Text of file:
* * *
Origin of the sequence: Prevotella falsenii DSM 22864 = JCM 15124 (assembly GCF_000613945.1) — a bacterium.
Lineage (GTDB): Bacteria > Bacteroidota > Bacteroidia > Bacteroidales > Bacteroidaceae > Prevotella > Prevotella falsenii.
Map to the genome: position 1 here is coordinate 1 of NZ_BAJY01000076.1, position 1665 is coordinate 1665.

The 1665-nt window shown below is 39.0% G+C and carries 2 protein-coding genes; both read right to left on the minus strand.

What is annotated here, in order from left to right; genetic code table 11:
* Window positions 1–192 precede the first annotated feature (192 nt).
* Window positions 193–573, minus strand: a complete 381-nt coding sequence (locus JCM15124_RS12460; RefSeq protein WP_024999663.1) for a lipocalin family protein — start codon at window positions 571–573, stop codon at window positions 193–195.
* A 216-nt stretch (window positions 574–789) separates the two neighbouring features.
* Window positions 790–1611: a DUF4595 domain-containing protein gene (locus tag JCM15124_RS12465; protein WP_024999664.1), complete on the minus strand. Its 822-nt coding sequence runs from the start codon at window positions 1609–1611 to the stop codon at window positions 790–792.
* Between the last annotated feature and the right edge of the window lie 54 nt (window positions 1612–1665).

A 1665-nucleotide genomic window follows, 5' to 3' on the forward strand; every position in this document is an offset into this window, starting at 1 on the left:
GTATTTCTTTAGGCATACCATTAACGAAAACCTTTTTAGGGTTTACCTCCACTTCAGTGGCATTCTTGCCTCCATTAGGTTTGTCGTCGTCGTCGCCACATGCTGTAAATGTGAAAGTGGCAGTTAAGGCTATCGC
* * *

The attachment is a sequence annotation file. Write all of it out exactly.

Origin of the sequence: Prevotella falsenii DSM 22864 = JCM 15124 (assembly GCF_000613945.1) — a bacterium.
Lineage (GTDB): Bacteria > Bacteroidota > Bacteroidia > Bacteroidales > Bacteroidaceae > Prevotella > Prevotella falsenii.
Map to the genome: position 1 here is coordinate 1 of NZ_BAJY01000076.1, position 1665 is coordinate 1665.

The 1665-nt window shown below is 39.0% G+C and carries 2 protein-coding genes; both read right to left on the minus strand.

What is annotated here, in order from left to right; genetic code table 11:
* Window positions 1–192 precede the first annotated feature (192 nt).
* Window positions 193–573, minus strand: a complete 381-nt coding sequence (locus JCM15124_RS12460; RefSeq protein WP_024999663.1) for a lipocalin family protein — start codon at window positions 571–573, stop codon at window positions 193–195.
* A 216-nt stretch (window positions 574–789) separates the two neighbouring features.
* Window positions 790–1611: a DUF4595 domain-containing protein gene (locus tag JCM15124_RS12465; protein WP_024999664.1), complete on the minus strand. Its 822-nt coding sequence runs from the start codon at window positions 1609–1611 to the stop codon at window positions 790–792.
* Between the last annotated feature and the right edge of the window lie 54 nt (window positions 1612–1665).

A 1665-nucleotide genomic window follows, 5' to 3' on the forward strand; every position in this document is an offset into this window, starting at 1 on the left:
GTATTTCTTTAGGCATACCATTAACGAAAACCTTTTTAGGGTTTACCTCCACTTCAGTGGCATTCTTGCCTCCATTAGGTTTGTCGTCGTCGTCGCCACATGCTGTAAATGTGAAAGTGGCAGTTAAGGCTATCGC